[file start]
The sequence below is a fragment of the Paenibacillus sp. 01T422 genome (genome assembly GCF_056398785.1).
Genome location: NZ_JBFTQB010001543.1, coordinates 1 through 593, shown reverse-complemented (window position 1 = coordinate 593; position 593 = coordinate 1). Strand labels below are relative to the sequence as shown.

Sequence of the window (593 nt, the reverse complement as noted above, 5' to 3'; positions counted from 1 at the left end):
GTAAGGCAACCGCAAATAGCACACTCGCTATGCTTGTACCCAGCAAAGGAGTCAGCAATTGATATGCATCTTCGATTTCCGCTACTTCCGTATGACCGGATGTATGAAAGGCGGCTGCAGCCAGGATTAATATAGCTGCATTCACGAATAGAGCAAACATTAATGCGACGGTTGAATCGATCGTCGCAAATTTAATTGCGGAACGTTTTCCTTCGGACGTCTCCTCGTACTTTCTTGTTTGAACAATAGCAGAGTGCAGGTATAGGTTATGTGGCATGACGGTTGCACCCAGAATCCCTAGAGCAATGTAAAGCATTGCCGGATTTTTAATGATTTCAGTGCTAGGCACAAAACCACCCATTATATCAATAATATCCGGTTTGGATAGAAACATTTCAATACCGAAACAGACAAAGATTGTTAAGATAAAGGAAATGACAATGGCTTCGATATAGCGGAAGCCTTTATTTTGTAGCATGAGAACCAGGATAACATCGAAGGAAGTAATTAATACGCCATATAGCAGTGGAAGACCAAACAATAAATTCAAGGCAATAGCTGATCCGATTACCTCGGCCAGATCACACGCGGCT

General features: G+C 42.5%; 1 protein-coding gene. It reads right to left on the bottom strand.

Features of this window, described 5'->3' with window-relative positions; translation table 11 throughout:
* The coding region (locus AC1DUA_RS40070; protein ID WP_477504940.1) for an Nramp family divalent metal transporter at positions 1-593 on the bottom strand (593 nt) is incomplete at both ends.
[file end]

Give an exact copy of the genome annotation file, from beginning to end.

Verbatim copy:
The sequence below is a fragment of the Paenibacillus sp. 01T422 genome (genome assembly GCF_056398785.1).
Genome location: NZ_JBFTQB010001543.1, coordinates 1 through 593, shown reverse-complemented (window position 1 = coordinate 593; position 593 = coordinate 1). Strand labels below are relative to the sequence as shown.

Sequence of the window (593 nt, the reverse complement as noted above, 5' to 3'; positions counted from 1 at the left end):
GTAAGGCAACCGCAAATAGCACACTCGCTATGCTTGTACCCAGCAAAGGAGTCAGCAATTGATATGCATCTTCGATTTCCGCTACTTCCGTATGACCGGATGTATGAAAGGCGGCTGCAGCCAGGATTAATATAGCTGCATTCACGAATAGAGCAAACATTAATGCGACGGTTGAATCGATCGTCGCAAATTTAATTGCGGAACGTTTTCCTTCGGACGTCTCCTCGTACTTTCTTGTTTGAACAATAGCAGAGTGCAGGTATAGGTTATGTGGCATGACGGTTGCACCCAGAATCCCTAGAGCAATGTAAAGCATTGCCGGATTTTTAATGATTTCAGTGCTAGGCACAAAACCACCCATTATATCAATAATATCCGGTTTGGATAGAAACATTTCAATACCGAAACAGACAAAGATTGTTAAGATAAAGGAAATGACAATGGCTTCGATATAGCGGAAGCCTTTATTTTGTAGCATGAGAACCAGGATAACATCGAAGGAAGTAATTAATACGCCATATAGCAGTGGAAGACCAAACAATAAATTCAAGGCAATAGCTGATCCGATTACCTCGGCCAGATCACACGCGGCT

General features: G+C 42.5%; 1 protein-coding gene. It reads right to left on the bottom strand.

Features of this window, described 5'->3' with window-relative positions; translation table 11 throughout:
* The coding region (locus AC1DUA_RS40070; protein ID WP_477504940.1) for an Nramp family divalent metal transporter at positions 1-593 on the bottom strand (593 nt) is incomplete at both ends.